Seniors have problems with sleep. When I look out the windows in the dark hours I see lights on in many of the apartments here in the retirement home. I also see the glimmering of TV sets as the golden agers surf the channels hoping to find a movie that will send them off, even if it’s on the couch. That’s not how the TV or the sleep systems work. Only afternoon or early evening movies send one to sleep. Late night movies keep you awake.
The subject of sleep and seniors is so popular that the AARP issued a short list of tips to help us on our way to dreamland:
Use a sound machine to mask outside noises. This may be especially helpful for those in assisted living or other senior care settings.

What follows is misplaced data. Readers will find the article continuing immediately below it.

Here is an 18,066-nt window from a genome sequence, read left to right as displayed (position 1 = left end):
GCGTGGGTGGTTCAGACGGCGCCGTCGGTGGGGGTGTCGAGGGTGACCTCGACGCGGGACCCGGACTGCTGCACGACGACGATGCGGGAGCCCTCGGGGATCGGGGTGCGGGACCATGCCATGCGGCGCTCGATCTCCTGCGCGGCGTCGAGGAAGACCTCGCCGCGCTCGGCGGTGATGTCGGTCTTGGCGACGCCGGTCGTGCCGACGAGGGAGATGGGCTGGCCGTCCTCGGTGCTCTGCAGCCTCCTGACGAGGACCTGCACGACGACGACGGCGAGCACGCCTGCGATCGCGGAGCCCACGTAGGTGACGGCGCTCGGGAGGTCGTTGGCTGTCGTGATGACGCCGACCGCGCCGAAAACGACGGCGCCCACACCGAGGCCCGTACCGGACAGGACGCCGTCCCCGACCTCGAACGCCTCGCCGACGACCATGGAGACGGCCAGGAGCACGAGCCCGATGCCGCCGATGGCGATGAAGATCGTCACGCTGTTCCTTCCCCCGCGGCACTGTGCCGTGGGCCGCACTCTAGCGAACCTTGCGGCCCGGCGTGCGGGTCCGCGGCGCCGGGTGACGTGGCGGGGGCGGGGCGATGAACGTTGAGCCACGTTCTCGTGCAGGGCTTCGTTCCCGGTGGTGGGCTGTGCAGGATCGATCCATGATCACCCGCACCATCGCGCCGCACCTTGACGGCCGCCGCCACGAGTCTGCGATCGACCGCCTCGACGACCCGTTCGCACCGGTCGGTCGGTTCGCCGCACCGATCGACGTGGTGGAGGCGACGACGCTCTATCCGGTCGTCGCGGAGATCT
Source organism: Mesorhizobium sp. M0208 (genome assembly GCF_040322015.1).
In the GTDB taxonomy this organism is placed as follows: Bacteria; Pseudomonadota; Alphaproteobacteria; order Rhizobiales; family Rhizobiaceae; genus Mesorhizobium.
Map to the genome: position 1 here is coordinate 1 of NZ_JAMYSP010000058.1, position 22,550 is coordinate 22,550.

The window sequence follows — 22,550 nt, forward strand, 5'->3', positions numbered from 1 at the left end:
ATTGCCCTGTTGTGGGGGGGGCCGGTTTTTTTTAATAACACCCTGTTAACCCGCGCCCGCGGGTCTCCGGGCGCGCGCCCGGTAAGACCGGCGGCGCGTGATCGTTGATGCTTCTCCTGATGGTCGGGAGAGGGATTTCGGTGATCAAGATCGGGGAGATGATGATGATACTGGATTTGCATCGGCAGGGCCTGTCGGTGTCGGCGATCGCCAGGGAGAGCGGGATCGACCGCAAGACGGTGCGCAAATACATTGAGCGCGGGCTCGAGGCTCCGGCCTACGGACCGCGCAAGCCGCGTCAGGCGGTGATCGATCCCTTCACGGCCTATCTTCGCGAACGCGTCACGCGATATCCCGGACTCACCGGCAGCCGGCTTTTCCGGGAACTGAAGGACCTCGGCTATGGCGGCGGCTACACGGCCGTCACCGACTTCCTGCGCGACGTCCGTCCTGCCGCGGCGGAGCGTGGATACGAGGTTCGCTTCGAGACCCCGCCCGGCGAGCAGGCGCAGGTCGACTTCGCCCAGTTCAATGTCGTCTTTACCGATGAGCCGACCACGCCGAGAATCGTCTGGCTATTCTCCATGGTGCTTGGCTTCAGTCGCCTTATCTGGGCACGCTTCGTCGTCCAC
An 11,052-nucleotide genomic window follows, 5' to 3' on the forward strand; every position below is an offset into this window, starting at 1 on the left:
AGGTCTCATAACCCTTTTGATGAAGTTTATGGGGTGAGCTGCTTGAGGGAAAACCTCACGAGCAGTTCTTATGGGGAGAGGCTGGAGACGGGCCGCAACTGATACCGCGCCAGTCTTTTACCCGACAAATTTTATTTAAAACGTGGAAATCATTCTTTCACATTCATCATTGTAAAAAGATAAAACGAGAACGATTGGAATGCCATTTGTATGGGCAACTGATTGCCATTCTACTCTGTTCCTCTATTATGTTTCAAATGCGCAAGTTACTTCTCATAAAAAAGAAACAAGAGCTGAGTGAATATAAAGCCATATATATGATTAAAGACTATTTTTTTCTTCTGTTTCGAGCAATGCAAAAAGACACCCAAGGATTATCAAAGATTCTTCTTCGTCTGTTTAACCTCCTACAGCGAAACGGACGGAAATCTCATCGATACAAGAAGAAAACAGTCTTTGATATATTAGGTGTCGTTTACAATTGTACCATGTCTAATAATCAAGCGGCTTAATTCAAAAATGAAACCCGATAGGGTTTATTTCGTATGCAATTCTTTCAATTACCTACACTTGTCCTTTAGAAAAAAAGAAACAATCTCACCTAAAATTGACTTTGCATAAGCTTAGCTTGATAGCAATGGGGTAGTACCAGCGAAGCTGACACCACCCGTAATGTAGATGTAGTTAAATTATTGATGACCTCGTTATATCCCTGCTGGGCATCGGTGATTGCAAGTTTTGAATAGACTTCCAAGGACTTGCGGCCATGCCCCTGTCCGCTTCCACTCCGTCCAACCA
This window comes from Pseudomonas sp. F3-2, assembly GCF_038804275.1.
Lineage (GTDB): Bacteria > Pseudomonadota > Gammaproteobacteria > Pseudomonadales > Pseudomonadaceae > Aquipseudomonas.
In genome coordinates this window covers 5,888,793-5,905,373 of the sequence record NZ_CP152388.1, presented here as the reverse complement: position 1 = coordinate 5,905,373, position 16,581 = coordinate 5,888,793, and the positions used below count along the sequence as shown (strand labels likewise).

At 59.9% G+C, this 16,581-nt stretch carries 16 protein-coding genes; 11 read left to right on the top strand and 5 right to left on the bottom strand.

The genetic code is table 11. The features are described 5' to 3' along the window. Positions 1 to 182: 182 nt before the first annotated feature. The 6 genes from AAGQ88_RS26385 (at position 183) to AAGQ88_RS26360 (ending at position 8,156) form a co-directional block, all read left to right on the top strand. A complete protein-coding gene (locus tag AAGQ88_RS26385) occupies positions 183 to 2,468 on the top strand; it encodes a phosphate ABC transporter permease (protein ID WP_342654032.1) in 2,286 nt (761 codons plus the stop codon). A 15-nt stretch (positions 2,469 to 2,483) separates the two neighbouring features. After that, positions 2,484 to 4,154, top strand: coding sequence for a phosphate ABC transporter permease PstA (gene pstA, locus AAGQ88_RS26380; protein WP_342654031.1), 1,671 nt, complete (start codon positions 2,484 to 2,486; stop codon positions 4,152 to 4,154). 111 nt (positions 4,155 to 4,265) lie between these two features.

Get the TV out of the bedroom, or at least turn it off an hour before going to sleep. Experts say the bright lights, sounds and images flickering across the screen trick your brain into staying awake and the nightmare-inducing crime dramas and news reports that are on late at night aren’t much help for relaxing into peaceful sleep either.
Dedicate the bedroom for sleep. If it would help, get new sheets, pillows and comforters that are warm and cozy, that you look forward to snuggling under at night.
Use an eye mask to block light – and improve your focus on the task at hand.
None of the above work. Whisky and sleeping pills work much better, but not taken together.